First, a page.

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By Anna Lothson
A longtime tenant of 201 Harrison St. has filed a lawsuit against the property owner, the project's contractor and the Village of Oak Park, among others.
Matt Kwilas, owner of Prodigy Glassworks, was displaced from his business last August when the facade of the building collapsed. He said he was promised he'd be allowed back in the space within a few months; it has now been 10.
The lawsuit claims that property owner Chris Kleronomos' management company and its contractor, Builtmax Construction, are responsible for more than $100,000 in lost business. Kwilas has also named in the lawsuit the property's court-appointed receiver, Dan Harrington of the Village of Oak Park, as well as two other companies affiliated with the property.
Simone Boutet, Oak Park's interim village attorney, said that as of Tuesday the village hasn't officially been served the lawsuit papers. As a general rule, though, she said the village doesn't comment on pending litigation matters. None of the other parties named in the lawsuit could be reached by phone Tuesday.
Kwilas said the choice to name multiple parties in the lawsuit came from his lawyer, who advised it was best to name all parties affiliated with the property so it could be determined in a legal setting who was to blame, instead of letting individuals place blame on others.
"It's impossible to get stuff out; the metal structures are part of the building," he said. "I hope I can resign a lease and that something does come out of this. I can't set up anywhere else."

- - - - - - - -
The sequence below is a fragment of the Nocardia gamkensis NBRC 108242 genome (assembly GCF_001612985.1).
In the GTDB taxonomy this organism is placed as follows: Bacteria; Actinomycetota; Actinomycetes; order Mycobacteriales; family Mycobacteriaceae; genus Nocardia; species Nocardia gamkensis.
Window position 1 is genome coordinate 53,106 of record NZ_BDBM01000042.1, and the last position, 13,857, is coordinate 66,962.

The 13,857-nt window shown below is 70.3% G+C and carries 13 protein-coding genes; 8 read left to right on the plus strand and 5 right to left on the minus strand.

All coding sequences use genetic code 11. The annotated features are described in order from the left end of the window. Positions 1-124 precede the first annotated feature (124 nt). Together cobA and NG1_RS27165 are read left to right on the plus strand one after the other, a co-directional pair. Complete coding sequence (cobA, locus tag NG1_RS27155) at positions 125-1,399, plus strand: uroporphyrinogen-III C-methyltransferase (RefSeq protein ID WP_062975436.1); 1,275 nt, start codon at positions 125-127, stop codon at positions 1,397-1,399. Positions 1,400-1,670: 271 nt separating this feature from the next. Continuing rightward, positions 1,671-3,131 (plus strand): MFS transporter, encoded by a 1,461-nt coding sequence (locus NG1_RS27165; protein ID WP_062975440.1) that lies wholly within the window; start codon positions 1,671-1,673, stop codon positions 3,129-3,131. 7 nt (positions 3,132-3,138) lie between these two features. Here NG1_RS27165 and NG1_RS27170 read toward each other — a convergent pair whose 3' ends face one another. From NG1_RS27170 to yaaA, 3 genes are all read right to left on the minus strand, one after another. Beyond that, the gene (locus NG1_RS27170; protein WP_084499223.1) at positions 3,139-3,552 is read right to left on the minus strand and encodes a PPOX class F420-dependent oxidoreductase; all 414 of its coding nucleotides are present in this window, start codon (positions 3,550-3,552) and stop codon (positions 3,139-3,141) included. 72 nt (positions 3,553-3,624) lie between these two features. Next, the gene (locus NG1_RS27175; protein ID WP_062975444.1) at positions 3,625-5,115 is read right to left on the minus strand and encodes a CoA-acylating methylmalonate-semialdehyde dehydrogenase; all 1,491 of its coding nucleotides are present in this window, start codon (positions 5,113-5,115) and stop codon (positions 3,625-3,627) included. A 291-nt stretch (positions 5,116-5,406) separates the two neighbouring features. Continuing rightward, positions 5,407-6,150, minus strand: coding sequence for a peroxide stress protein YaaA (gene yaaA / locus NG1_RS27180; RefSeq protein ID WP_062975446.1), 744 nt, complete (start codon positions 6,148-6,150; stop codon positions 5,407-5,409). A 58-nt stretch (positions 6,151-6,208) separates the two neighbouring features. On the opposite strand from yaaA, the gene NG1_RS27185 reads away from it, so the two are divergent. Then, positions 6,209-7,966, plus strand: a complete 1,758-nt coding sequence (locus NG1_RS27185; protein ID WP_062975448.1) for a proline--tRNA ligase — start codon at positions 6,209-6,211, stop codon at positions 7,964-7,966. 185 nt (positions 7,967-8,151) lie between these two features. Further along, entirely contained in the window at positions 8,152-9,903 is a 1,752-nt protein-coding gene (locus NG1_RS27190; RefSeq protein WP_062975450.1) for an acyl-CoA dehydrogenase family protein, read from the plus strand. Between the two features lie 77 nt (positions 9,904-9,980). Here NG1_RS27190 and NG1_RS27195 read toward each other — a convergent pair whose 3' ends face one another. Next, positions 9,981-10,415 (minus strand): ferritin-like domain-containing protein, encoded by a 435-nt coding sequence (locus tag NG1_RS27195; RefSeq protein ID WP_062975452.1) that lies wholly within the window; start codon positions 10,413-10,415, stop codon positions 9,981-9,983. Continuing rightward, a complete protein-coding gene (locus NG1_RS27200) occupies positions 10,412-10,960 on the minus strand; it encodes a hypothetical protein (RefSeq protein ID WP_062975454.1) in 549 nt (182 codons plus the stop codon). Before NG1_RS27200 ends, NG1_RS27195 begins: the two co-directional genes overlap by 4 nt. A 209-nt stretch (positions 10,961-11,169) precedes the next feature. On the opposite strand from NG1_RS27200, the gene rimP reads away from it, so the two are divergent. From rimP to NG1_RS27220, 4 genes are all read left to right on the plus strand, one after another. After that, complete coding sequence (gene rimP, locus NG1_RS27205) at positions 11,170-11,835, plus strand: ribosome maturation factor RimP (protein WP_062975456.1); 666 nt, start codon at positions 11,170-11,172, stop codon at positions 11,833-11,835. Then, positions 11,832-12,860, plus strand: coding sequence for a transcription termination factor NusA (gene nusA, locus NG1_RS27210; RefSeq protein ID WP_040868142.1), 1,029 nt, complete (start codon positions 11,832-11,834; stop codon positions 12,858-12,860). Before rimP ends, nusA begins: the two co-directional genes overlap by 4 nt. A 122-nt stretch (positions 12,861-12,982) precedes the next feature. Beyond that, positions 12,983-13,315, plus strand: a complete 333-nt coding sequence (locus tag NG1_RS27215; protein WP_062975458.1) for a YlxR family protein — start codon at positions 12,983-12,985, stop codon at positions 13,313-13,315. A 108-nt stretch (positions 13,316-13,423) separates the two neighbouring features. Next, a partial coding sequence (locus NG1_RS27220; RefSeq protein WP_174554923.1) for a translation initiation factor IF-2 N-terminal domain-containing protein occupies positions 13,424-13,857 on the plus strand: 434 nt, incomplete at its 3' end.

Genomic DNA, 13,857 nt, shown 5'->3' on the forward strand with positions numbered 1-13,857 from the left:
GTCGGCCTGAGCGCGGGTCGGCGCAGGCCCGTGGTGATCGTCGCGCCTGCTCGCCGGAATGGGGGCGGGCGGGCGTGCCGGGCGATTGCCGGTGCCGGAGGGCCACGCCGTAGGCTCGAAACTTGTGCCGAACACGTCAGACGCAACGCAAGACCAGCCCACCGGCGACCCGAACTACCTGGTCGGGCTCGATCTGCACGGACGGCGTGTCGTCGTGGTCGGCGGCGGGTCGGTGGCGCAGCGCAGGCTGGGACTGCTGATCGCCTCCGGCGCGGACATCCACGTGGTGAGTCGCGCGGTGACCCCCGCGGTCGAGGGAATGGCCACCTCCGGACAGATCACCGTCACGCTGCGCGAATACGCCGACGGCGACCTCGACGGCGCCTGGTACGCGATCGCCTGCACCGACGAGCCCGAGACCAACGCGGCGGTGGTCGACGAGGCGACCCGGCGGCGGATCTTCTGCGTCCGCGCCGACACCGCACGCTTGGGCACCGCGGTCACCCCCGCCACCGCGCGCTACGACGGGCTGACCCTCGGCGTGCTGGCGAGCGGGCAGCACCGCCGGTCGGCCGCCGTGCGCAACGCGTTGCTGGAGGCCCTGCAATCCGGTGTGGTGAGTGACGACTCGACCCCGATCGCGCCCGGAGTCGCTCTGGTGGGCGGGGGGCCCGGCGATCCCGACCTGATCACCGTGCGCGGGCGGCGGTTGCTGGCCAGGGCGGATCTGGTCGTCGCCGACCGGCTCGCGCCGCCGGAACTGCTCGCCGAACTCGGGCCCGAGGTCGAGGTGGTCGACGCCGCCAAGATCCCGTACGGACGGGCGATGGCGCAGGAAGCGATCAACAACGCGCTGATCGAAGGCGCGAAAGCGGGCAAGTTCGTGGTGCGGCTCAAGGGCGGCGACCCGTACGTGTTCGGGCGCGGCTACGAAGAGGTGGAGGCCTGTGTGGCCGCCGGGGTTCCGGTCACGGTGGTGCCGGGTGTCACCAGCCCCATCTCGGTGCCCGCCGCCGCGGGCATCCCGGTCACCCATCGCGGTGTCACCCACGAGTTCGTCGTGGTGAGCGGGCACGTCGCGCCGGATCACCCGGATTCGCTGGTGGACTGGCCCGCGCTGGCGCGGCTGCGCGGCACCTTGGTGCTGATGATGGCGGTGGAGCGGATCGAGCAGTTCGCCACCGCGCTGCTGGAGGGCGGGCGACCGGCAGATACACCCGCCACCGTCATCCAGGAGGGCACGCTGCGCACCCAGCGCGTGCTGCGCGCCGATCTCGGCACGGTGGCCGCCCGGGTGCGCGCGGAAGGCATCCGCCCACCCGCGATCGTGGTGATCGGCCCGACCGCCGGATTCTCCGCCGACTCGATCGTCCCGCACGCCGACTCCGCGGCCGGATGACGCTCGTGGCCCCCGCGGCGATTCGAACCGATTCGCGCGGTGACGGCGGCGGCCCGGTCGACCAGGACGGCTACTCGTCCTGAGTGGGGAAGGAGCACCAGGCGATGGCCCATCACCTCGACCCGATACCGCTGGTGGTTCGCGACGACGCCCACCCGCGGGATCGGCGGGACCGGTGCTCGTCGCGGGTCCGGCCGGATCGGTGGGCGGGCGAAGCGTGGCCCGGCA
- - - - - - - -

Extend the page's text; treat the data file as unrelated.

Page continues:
Kwilas said it's not about getting back at anyone; it's about regaining a piece of what he's lost.
"I want to be made whole. I want to get back to business and get back up and running," he said. "I'm over being angry. This is just business and getting me back to where I was."
The next "stick in the mud," he said, is the fact that his lease has run out. Moving from the Harrison Street property, however, isn't a concept he thinks is feasible. All the ovens and heavy equipment are nearly immovable from inside the property. He also doesn't know the condition of the inside materials since it's under construction now.
Kwilas said initially when the collapse happened he was in good contact with village staff, who, he said, listened to his concerns. Over time, however, he learned the village didn't have much authority since it isn't the owner of the property. The village did take action last year by fining Kleronomos for hiring workers to do un-permitted work by removing parts of the building's façade.
The somewhat complicated ownership terms of Kleronomos' seven properties on Harrison Street — which are all for sale and under foreclosure — also throws a wrench into the mix. Kwilas said the confusion over the properties being disputed among the courts, banks, and insurance company has slowed the process more than he expected. It's been especially confusing as a tenant, he said, since he hasn't gotten the answers he's been seeking for months.
Kleronomos' properties were put in foreclosure when he fell behind on a $3.5 million construction loan, for which he put 201-211 Harrison up as collateral, along with several other nearby properties.
"There were a lot of things going on. … It dragged out," Kwilas said. "But ultimately in the end I'm the only one out of business."
Late last week, the construction fencing was removed around the Harrison Street properties, but Kwilas said he hadn't heard when or if he could return to his old space. He also had no indication what the condition of the building is inside, which has been a major concern of his during much of this process.
Answer Book 2017
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